Not the first man to bury his sorrow in his work, Ray can’t let go of a campus death, a woman professor who leapt to her death from the carillon, a suicide: “An academic robe, luxurious folds of heavy black silk and rich blue velvet, covered the bird-like figure. A soft velvet hat with gold braid lay next to the crushed skull. Small streams of blood drained from the mouth and nose, forming a pool around the tassel.”

SUICIDE SONNET
A thoroughly detested person, Sheila Bensen was denied tenure. Angered beyond reason, she had quickly filed lawsuits and set about making herself unpopular among the faculty and students. But suicide? Ray isn’t convinced. And then another female professor of Medieval Studies comes up dead, this time with a suicide note that only such a woman would leave. A sonnet:
O me! What eyes hath Love put in my head,
Which have no correspondence with true sight;
Or, if they have, where is my judgment fled,
That censures falsely what they see aright?

And then another—in a fiery accident. This one has a reputation as a solid drinker, but then alcohol figures heavily with all the dead women.
Despite pressure from the administration to protect the university’s reputation from bad press and funding cuts by the state legislature and declare all the deaths suicides or accidents, Elkins won’t let go of what he senses lies beneath the deaths. He looks into every aspect of the women’s lives, searching for that one place where they intersected personally, and not letting go until—bit by bit—he assembles pieces of the puzzle. Secrets, lies, hatred, hypocrisy—they are all there at this seemingly quiet university.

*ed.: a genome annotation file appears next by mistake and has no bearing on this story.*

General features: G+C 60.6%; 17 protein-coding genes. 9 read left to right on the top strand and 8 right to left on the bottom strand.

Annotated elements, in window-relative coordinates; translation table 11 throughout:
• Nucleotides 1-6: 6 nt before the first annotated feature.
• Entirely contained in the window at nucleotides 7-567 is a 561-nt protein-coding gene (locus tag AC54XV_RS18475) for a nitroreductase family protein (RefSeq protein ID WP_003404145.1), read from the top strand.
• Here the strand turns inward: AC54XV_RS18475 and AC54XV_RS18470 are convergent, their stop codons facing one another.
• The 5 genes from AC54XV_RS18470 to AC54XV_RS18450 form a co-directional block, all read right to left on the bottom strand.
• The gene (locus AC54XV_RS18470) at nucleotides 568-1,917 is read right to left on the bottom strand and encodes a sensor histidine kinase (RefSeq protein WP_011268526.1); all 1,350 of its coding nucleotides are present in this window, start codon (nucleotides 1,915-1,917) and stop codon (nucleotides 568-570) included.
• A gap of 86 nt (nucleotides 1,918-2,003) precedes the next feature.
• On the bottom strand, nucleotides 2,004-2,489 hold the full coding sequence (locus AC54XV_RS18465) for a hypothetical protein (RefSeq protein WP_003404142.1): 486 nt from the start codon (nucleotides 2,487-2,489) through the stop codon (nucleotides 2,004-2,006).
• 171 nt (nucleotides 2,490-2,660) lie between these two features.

Along with a fine character study and a good mystery, Stander, an academic himself, gives a fascinating look behind the scenes at university politics and problems besetting departments: “ …21 sections of Women’s Literature and 9 sections of African-American Literature and 5 of Hispanic Literature made it this term, but only 3 sections of Shakespeare.”
So, in addition to being killed off one by one, the Medievalists face a bleak and marginalized future. As with businesses facing downsizing, retooling, and change, the faculty is rife with jealousy, competition, and destructive human beings clinging to their jobs.
While Elkins is busy unmasking a killer, women around him have honed in, like bloodhounds, on his newly single status. At least one of the women has a novel twist on the old ‘casserole left on the porch’ routine, moving in on poor unaware Ray, offering herself and, when that doesn’t work, offering up other vestal virgins she stumbles upon.
Ray has his work cut out for him in Medieval Murders. As with the other novels in this series, there are things to learn and things to be shown and a murderer to unmask. All of this while showing Ray overcoming a past that, in Summer People and the others of the series, was only hinted at.

Elizabeth Kane Buzzelli will sign and discuss her new mystery, Dead Dogs and Englishman on Wednesday, August 3, 1 pm, at McLean and Eakin Bookstore in Petoskey.